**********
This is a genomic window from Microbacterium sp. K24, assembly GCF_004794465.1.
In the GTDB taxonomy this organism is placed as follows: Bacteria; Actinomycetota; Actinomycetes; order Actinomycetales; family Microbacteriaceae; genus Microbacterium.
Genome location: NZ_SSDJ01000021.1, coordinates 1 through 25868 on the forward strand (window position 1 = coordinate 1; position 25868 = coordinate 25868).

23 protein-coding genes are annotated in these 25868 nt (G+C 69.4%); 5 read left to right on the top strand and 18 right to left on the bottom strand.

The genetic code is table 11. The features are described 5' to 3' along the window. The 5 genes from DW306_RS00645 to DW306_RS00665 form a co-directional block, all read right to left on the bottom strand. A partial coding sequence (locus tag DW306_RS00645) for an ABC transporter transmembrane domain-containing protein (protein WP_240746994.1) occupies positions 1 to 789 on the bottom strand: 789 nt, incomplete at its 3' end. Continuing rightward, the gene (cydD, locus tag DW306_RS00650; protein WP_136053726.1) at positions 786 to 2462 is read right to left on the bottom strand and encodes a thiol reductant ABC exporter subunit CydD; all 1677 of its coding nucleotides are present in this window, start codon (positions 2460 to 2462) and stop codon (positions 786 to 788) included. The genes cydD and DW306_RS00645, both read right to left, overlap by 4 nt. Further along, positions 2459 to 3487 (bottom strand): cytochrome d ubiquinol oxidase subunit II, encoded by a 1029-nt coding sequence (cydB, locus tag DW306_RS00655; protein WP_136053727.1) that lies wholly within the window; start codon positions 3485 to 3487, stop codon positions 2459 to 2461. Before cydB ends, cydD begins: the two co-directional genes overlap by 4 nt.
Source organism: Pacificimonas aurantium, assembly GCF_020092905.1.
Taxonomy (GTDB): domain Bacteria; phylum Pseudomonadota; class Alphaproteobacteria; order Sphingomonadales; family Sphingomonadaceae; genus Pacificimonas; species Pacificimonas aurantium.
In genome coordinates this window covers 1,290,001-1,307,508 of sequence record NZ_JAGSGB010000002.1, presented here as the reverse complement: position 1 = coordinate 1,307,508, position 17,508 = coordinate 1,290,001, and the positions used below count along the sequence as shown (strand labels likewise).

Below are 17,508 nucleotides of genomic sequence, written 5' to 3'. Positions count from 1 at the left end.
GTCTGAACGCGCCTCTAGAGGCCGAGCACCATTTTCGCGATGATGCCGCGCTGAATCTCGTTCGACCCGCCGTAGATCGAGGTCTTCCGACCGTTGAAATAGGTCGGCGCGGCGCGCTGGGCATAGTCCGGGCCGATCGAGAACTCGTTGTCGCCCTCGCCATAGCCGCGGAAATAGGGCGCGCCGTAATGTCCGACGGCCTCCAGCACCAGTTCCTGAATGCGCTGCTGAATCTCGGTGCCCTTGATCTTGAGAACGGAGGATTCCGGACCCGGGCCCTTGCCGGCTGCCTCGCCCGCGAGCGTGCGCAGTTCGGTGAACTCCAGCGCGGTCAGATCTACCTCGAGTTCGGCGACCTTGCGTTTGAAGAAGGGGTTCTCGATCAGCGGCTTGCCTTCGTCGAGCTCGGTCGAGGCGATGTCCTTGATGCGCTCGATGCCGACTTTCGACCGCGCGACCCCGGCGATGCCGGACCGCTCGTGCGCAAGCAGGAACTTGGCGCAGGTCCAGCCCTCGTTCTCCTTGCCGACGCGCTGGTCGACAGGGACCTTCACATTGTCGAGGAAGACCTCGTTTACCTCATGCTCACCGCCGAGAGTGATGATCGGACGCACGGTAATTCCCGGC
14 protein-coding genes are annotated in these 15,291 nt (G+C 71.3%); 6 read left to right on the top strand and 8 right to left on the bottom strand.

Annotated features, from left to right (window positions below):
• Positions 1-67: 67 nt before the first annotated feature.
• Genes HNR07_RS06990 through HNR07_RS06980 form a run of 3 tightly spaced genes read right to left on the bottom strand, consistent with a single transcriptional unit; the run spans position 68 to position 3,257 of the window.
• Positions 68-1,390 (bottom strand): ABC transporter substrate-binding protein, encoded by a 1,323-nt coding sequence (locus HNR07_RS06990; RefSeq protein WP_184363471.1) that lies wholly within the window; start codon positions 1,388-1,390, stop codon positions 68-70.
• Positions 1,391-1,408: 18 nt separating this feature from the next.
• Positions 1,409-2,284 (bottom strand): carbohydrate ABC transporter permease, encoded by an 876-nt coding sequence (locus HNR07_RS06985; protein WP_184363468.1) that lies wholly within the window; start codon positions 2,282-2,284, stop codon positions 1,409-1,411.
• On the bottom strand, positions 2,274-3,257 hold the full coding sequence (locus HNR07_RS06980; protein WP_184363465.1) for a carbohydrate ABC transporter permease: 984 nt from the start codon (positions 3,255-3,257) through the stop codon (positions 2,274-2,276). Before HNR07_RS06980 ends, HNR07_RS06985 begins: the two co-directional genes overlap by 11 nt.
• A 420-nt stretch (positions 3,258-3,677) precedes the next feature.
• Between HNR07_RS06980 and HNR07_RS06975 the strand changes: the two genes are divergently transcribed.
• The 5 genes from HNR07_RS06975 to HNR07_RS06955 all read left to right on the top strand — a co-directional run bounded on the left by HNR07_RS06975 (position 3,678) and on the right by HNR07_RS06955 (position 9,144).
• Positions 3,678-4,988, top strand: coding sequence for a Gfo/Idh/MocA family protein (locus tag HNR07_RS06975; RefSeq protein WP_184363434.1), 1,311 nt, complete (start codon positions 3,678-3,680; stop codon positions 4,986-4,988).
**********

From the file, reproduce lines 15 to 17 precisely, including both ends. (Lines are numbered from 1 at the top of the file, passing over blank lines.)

• Positions 68-1,390 (bottom strand): ABC transporter substrate-binding protein, encoded by a 1,323-nt coding sequence (locus HNR07_RS06990; RefSeq protein WP_184363471.1) that lies wholly within the window; start codon positions 1,388-1,390, stop codon positions 68-70.
• Positions 1,391-1,408: 18 nt separating this feature from the next.
• Positions 1,409-2,284 (bottom strand): carbohydrate ABC transporter permease, encoded by an 876-nt coding sequence (locus HNR07_RS06985; protein WP_184363468.1) that lies wholly within the window; start codon positions 2,282-2,284, stop codon positions 1,409-1,411.